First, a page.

Properties and Benefits of Valerian: A potent natural sedative, valerian (Valeriana officinalis) is often prescribed as a herbal remedy for the treatment of anxiety, a disorder characterized by strong negative feelings over future events, people and life in general. The herb has quite strong sedative properties which is why it is often classified as a medicine or medicinal product.
Valerian root extract or infusion are said to have anxiety and pain-relieving properties, treat convulsions and improve sleep quality. Also, the herb is recommended for the treatment or improvement of conditions such as hyperactivity, fatigue, depression, migraines as well as mental and physical restlessness, even stress relief.
Valerian is a beautiful looking flowering plant with clusters of white and light pink small flowers, somewhat resembling hyacinths. Centranthus ruber, commonly known as red valerian due to its fuchsia flowers, looks very much like valerian, but is a completely different plant with none of the health benefits of the original.
The most important part of the valerian plant is its root, from which a potent oil marketed as valerian extract or root oil is extracted. As effective as it may be in relieving stress and improving nerve disorders, valerian root and extract stink big time. I’d compare the smell with rancid tea, which is quite bad, but, luckily, I do not own the best of noses. My friends and many other people with more sensitive noses all agree that valerian smells like a decomposing carcass or sewer waste, sweaty, make-your-nose-fall-off socks at best. But as long as it helps calm nerves, we all agree it is worth it.
What is valerian good for? Here is a list of uses of valerian byproducts such as capsules, root extract, oil and herbal infusions:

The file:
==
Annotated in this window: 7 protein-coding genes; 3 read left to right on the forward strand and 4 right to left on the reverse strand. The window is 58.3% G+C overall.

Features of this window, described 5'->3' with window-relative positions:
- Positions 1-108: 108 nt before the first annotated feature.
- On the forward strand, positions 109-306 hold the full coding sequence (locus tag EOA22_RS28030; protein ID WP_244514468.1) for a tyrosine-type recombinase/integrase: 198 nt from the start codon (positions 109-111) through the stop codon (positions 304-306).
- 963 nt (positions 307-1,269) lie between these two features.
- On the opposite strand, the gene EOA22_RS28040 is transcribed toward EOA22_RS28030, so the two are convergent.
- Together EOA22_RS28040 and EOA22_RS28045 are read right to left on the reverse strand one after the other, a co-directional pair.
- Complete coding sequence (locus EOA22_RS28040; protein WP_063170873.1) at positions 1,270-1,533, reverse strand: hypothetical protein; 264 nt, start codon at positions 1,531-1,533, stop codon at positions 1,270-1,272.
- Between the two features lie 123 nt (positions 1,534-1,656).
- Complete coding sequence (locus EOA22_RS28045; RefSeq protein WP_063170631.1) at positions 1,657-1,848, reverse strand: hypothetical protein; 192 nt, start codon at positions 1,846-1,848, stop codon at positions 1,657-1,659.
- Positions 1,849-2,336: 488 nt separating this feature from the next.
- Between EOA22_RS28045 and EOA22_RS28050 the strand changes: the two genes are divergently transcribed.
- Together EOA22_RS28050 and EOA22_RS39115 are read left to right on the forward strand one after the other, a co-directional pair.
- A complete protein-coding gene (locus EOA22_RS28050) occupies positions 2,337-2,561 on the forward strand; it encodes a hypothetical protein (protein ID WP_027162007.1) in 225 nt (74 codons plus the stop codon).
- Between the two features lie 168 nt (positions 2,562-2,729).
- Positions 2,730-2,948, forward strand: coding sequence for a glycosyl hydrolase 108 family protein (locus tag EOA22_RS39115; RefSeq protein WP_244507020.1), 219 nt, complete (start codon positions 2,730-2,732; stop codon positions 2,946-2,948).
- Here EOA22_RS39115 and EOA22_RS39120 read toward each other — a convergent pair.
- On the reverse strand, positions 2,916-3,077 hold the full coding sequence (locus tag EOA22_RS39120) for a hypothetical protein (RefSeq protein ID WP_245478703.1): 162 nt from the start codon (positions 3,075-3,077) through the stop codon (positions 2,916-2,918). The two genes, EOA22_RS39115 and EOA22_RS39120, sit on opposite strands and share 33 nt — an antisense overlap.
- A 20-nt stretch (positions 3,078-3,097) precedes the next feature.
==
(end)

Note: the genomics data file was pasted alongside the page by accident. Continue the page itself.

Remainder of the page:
7) Mental and physical restleness.
9) Abdominal cramps or spasms.
Valerian is recommended in all of these situations in order to avoid the side effects regular medication may have. It has been proven that taking prescribed medication for prolonged periods of time hurts the gastric mucosa causing stomach problems, ulcers, and so on and even causes you body to become dependent on them. More important, conventional medication is costly and may do more harm than good when abused.
So if your doctor assures you that you are not suffering from any life-threatening or degenerative illness, try to exempt yourselves from taking medication as often as possible. Herbal remedies are almost just as potent and have few to none side effects which is why it is recommended to resort to a more natural approach when confronted with such health issues. Remember that conventional medication is, after all, a more concentrated mix of plant extracts.
If you wake up constantly during the night, have a hard time falling asleep, experience insomnia frequently, feel anxious, depressed (negative emotions affect sleep and life quality immensely), stressed or exhausted, then maybe it is time to help you body and mind relax a bit. A cup of valerian tea before going to sleep will help reduce physical and mental excitability (restless legs, hyperactivity, tremors), relieve anxiety and stress, things preventing you from getting a good night’s rest.
Valerian boasts relatively potent sedative effects, acting directly on the nervous system, which is why it is highly efficient in preventing panic attacks, relieving anxiety and negative feelings associated with depression. Because it acts as a sort of mild ‘brain tranquilizer’, it facilitates sleep which, in turn, contributes to improving energy levels, cognitive functions and overall life quality.
Good sleep is a key-factor in stress management as well. Although one cup will provide stress relief and help you sleep through the night, when it comes to improving more serious conditions such as anxiety or depression, you will most likely have to drink the tea regularly for several weeks. In this case, it might be best to consult with your doctor regarding the period of time you are to take valerian.
No more than 2-3 cups of valerian (root) tea should be consumed each day. Even so, some people may be more sensitive to the herb than others and even exhibit allergy symptoms or liver damage (when the herb is abused). Taking (too much) valerian may cause side effects such as headaches, drowsiness, dizziness, lethargy, blurred vission or affect driving capacity or the ability to operate various machines and equipments.
Very important: pregnant and nursing women as well as children under the age of 6 should not be administered valerian. According to researchers, the herb may prove toxic to both unborn and newborn children and their mothers.